Cherrystone held a sale of U.S. and worldwide stamps and postal history June 10-11 in New York City. The sale was previewed in the June 9 Linn’s.
Among the stamps noted in the preview was an example of the 1979 United States $1 error known as the CIA invert because of its discovery by employees of the agency.
Although just as scarce as the famous Jenny Invert, the $1 Rush Lamp and Candle Holder invert (Scott 1610c) tends to command more modest prices. This example, in mint never-hinged condition, sold for $17,250 (including the 15 percent buyer’s premium Cherrystone adds to all lots).
Another modern invert, the 1992 29¢ Stock Exchange Bicentennial with black vignettes upside-down (Scott 2630c), sold for the same price. Only 56 examples of that error are known.
Among worldwide stamps, a corner margin block of four of Mexico’s 1935 Amelia Earhart goodwill flight overprint on 20-centavo Eagle Man stamp (Scott C74), one of just four blocks known, brought $20,700. A well-centered, unused example of Newfoundland’s 1927 De Pinedo airmail overprint, one of just 33 surviving, went for $31,050.
An unused, no-gum example of the Great Britain “I.R. Official” overprint on King Edward VII 10-shilling stamp, with a raised dot after the R (Scott O25a), did not find a buyer.
blogWhen this cover was listed on eBay in mid-September, it didn't take long for some knowledgeable collectors to recognize this piece of postal history for the gem that it is: an early trans-oceanic survey cover for a Pacific route that included Midway Island, which would become famous as the location of a pivotal 1942 naval battle during World War II. Read More ›
blogThis month marks my fifth anniversary writing the monthly auction report for Linn’s Stamp News. That’s 60 columns, totaling more than 100,000 words (enough for a decent-sized novel), all about our favorite hobby. Read More ›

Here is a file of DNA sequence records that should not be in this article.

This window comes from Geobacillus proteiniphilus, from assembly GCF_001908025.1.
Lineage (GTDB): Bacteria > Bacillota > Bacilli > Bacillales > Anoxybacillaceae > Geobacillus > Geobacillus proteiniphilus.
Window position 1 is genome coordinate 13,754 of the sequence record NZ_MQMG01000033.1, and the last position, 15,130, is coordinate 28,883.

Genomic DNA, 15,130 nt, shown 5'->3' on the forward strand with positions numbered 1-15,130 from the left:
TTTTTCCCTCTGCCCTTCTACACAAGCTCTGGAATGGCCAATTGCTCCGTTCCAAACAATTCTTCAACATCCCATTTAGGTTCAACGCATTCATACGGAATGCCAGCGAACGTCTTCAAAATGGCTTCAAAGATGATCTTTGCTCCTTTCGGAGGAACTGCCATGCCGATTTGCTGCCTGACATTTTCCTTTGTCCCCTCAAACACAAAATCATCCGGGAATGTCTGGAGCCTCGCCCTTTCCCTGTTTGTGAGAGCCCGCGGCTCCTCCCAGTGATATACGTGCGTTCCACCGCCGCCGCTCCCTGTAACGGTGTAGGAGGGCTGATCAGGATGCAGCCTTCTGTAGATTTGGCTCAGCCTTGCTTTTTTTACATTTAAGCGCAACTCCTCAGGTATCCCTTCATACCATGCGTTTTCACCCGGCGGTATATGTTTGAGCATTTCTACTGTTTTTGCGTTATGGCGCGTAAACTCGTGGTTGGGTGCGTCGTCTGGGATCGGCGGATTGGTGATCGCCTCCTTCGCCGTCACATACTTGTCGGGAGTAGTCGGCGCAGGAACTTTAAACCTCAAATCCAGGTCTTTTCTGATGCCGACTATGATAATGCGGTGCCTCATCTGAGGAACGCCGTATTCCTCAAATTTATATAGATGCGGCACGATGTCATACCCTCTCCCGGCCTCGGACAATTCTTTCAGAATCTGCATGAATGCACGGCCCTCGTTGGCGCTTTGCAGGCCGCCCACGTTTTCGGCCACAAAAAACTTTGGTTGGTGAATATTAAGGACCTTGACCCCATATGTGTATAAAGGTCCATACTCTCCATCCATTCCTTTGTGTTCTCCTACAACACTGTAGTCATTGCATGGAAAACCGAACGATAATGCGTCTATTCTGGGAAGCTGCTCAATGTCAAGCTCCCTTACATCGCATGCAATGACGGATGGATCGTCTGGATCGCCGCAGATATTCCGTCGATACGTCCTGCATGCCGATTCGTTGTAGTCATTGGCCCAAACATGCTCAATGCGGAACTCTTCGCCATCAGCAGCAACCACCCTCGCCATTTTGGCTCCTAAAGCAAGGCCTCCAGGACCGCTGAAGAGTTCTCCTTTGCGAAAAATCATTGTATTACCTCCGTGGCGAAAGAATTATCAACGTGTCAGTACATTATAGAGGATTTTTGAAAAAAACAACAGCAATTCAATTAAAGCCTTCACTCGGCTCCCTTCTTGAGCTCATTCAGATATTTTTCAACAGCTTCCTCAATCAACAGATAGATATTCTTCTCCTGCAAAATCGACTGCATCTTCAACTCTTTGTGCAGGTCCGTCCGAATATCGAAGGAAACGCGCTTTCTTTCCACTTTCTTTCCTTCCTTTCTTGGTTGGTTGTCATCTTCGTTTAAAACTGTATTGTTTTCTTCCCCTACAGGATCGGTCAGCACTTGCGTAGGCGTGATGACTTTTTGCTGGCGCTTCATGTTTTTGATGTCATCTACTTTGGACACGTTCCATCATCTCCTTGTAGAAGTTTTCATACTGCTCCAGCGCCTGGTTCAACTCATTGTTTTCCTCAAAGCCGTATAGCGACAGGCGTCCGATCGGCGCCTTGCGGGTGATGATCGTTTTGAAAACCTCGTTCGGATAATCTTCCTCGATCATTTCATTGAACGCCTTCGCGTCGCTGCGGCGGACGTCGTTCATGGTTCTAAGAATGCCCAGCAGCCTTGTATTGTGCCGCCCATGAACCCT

blogIn mid-September I traveled to London, England, to attend Autumn Stampex, one of two British national stamp shows sponsored by the Philatelic Traders’ Society, Great Britain’s national stamp dealers association. The show took place Sept. 16-19 at the Business Design Centre in Islington (central north London), a comfortable and attractive venue for a stamp show. Read More ›
September 28, 2015 03:30 AMAfter the 1906 earthquake in San Francisco, postal workers not only saved the mail, they saved the new post office building. Read More ›
Watch as Linn’s Stamp News senior editor Denise McCarty discusses current events that relate to the stamp hobby, including the relocation of a stamp show in Sweden due to the Syrian refugee crises, and new stamps honoring Pope Francis and the British monarchy.
Watch as Linn’s Stamp News associate editor Michael Baadke talks about a record fifth win for wildlife artist Joseph Hautman in the federal duck stamp art contest, and see the painting that will appear on next year’s federal duck stamp
Watch as Scott catalog senior editor Marty Frankevicz questions Bolivia’s choice for the design of a 2013 stamp honoring the country’s efforts to protect its migrants in foreign lands.
Watch as Linn’s Stamp News managing editor Chad Snee discusses the discovery of the upright Jenny Invert pane received in an order from Stamp Fulfillment Services in Kansas City, Mo., and also reports on the Confederate Stamp Alliance.
It is always a treat to get to see stamp dealers’ own collections.
In the recently concluded Linn’s United States Stamp Popularity Poll, the Circus Posters set of eight stamps was chosen as the overall favorite issue of 2014.
Dispersal of the splendid Daniel B. Curtis collection continued March 25, with Robert A. Siegel Auction Galleries gaveling items from United States back-of-the-book and possessions.
The 175th anniversary of the first postage stamp, Great Britain's Penny Black, is May 6, but the stamp was placed on sale May 1, 1840, for mailers to use beginning on May 6, the designated issue date.